6. Bank Reconciliation: Comparing your records and identifying any differences between your bookkeeping and bank statements. Reasons they may differ include; banks making account updates at the end of the month, uncashed cheques, and deposits in transit. 
  7. Bookkeeping: Keeping track of all the company’s financial transactions
  8. Break-even: Calculating the break-even point represents the sales volume at which total revenue equals total costs. 
  9. Business or Legal Identity: This is the legal structure or type, of a business. In Canada, there are four types of business structures: sole proprietorship, partnerships, corporations and cooperatives.
  10. Cash Basis: A type of financial accounting, where all transactions (costs and sales) are recorded when cash is transferred or received
  11. Cash Flow Statement: Displays the outcome of different cash transactions in the organization; operating, investing and financing
  12. CPA (Certified Public Accountant): In Canada, CPA is the professional designation for an accountant who has passed the CPA exam. 
  13. CRA: Canadian Revenue Agency – the government organization responsible for all taxes in Canada
  14. Credit: A bookkeeping entry that either decreases assets or increases liabilities and equity on a company’s balance sheet.
  15. Current Ratio: This ratio measures a business’s capability to settle immediate debts by dividing its current assets by its current liabilities. Current Assets/Current Liabilities.
  16. Debit:  A bookkeeping entry that either increases assets or expenses or decreases a liability or equity account.
  17. Debt Capital: Capital that is borrowed to operate a business, either from oneself, individuals, or financial institutions.
  18. Debt-to-Equity Ratio: This ratio measures how much debt your business has in relation to the amount of equity. This can be high or low; a high level of debt:equity means higher risk for lenders.  
  19. Equity Capital: This represents money invested in the business by owners.
  20. Financial Statements: All the financial background information on a business for the fiscal year; there are 5 total –
    1. Balance Sheet/Statement of Financial Position
    2. Income Statement
    3. Cash Flow Statement
    4. Statement of Changes in Shareholder Equity
    5. Statement of Comprehensive Income
  21. Fiscal year: The past year of business operations.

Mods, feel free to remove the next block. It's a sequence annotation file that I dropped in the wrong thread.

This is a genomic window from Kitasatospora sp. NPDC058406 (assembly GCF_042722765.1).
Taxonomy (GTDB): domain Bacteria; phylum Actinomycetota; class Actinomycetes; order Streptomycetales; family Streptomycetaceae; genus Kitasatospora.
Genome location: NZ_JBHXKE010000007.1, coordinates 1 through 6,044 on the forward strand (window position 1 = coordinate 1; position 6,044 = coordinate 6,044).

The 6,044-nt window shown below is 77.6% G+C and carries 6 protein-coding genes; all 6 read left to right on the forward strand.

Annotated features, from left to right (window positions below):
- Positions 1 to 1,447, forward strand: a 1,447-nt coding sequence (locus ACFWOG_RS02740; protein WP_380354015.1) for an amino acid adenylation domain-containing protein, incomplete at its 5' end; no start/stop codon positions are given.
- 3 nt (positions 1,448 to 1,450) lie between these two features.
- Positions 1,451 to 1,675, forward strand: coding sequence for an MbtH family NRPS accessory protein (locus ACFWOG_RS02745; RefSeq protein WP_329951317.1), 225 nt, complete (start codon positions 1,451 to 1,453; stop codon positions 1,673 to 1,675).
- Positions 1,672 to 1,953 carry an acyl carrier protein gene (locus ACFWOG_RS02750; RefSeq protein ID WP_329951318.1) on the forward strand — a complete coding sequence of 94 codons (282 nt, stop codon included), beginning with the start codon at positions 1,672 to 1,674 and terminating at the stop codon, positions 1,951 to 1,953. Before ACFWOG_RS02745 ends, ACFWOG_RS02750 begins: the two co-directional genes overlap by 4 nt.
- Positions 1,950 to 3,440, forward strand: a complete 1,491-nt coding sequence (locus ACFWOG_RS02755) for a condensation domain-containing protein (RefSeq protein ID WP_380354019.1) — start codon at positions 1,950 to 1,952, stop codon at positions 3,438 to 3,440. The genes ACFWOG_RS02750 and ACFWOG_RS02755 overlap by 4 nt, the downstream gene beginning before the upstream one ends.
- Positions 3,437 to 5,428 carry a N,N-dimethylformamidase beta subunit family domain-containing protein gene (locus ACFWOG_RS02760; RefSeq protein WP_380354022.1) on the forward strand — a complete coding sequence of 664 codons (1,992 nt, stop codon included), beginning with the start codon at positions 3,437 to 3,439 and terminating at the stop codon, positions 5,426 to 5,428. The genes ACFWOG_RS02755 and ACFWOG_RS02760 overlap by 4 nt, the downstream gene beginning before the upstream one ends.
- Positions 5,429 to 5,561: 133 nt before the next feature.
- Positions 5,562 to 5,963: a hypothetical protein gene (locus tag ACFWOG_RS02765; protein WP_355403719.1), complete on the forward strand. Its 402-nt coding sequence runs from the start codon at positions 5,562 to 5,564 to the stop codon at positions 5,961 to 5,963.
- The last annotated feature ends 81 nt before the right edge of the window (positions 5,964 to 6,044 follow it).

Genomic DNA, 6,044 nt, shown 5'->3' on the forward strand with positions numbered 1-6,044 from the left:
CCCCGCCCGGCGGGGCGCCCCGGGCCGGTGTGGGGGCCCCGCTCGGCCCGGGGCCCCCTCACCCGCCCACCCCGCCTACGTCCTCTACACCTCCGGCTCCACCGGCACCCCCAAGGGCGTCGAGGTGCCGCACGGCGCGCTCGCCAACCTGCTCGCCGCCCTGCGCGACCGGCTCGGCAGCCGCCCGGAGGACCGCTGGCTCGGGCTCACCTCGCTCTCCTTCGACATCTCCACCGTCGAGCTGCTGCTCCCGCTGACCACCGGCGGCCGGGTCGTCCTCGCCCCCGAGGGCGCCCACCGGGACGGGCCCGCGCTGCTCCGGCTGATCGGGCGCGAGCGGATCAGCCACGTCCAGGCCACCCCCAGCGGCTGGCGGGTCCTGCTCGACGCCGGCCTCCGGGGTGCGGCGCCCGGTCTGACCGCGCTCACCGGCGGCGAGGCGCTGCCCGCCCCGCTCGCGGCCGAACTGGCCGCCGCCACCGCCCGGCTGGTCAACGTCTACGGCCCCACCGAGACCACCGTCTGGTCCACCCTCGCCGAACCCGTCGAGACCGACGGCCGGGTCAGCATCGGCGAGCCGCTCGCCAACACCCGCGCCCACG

22. Fixed Costs: Costs of doing business that are not impacted by the level of sales, like rent, salaries and utility bills.
  23. General Ledger: A General Ledger is the complete record of a company’s financial transactions. It is the main reference to prepare all of the Financial Statements, like Cash Flow statements, Balance Sheets and Income Statements. 
  24. IFRS: International Financial Reporting Standards. 
  25. Income Statement: One of the key financial statements, displays all the expenses and revenue relating to business activities.
  26. Liability: All debts that a company is yet to pay. Liabilities include Accounts Payable, Payroll, Loans.
  27. Liquidity: A term that describes how readily assets can be converted into cash.
  28. Net Worth: This indicates a business owner’s equity in a business, calculated by deducting total liabilities from total assets. Personal Assets – Personal Liabilities
  29. Operating Loan: A short-term loan that finances working capital needs – accounts receivable and inventory.
  30. Owner’s Equity: All the assets belonging to shareholders.
  31. Proof of Payment: Proof that a bill has been paid in part, or in whole and that there is no remaining balance.
  32. Reporting Standards: General guidelines all accountants follow to stay ethical and to be analyzed by external organizations (i.e. future investors)
  33. Statement of Changes in Shareholder Equity: Displays changes in the owner’s equity and sales/buybacks of shares.
  34. Statement of Comprehensive Income: An expanded Statement of Income, displays unrealized gains of capital and losses.
  35. Term Loan: A loan for a specified length of time (term) to finance the purchase of a fixed (or long-term) asset.
  36. Variable Cost: Costs that change with volume of sales. Variable costs increase with increased sales because they are an expense that is incurred in order to deliver the sale.
  37. Working Capital: This represents liquid assets available to a company to pay off its short-term debts and other obligations. A negative working capital suggests that a company will  have difficulty paying its bills in the near term.

You can find more Canada-specific accounting/financial terms in alphabetical order here. 

Starting up in Canada?

BHive is a startup incubator in Brampton, Ontario. We offer international startups the tools, resources, and space to establish – and quickly scale – their businesses in Canada and North America. You can apply to our Global Entrepreneur Incubation Program right here!